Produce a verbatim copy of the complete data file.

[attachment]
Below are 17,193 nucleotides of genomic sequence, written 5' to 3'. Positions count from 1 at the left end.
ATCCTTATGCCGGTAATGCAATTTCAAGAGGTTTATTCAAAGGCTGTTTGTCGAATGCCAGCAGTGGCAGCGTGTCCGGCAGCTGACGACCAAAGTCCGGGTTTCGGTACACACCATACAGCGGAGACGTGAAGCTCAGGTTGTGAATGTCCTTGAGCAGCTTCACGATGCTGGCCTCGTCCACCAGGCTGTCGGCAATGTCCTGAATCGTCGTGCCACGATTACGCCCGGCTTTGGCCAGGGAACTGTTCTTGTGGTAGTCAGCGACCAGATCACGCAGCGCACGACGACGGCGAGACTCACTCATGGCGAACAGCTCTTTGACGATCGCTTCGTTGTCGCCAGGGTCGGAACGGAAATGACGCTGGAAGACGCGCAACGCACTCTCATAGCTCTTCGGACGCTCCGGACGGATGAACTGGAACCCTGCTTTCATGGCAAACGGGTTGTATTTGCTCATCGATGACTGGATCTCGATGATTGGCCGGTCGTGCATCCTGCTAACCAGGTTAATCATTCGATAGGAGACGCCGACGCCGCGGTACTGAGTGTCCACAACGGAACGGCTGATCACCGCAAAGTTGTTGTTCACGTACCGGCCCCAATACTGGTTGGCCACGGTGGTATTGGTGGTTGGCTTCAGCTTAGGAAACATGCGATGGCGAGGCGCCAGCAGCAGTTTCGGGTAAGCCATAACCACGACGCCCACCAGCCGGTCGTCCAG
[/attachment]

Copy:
Below are 17,193 nucleotides of genomic sequence, written 5' to 3'. Positions count from 1 at the left end.
ATCCTTATGCCGGTAATGCAATTTCAAGAGGTTTATTCAAAGGCTGTTTGTCGAATGCCAGCAGTGGCAGCGTGTCCGGCAGCTGACGACCAAAGTCCGGGTTTCGGTACACACCATACAGCGGAGACGTGAAGCTCAGGTTGTGAATGTCCTTGAGCAGCTTCACGATGCTGGCCTCGTCCACCAGGCTGTCGGCAATGTCCTGAATCGTCGTGCCACGATTACGCCCGGCTTTGGCCAGGGAACTGTTCTTGTGGTAGTCAGCGACCAGATCACGCAGCGCACGACGACGGCGAGACTCACTCATGGCGAACAGCTCTTTGACGATCGCTTCGTTGTCGCCAGGGTCGGAACGGAAATGACGCTGGAAGACGCGCAACGCACTCTCATAGCTCTTCGGACGCTCCGGACGGATGAACTGGAACCCTGCTTTCATGGCAAACGGGTTGTATTTGCTCATCGATGACTGGATCTCGATGATTGGCCGGTCGTGCATCCTGCTAACCAGGTTAATCATTCGATAGGAGACGCCGACGCCGCGGTACTGAGTGTCCACAACGGAACGGCTGATCACCGCAAAGTTGTTGTTCACGTACCGGCCCCAATACTGGTTGGCCACGGTGGTATTGGTGGTTGGCTTCAGCTTAGGAAACATGCGATGGCGAGGCGCCAGCAGCAGTTTCGGGTAAGCCATAACCACGACGCCCACCAGCCGGTCGTCCAG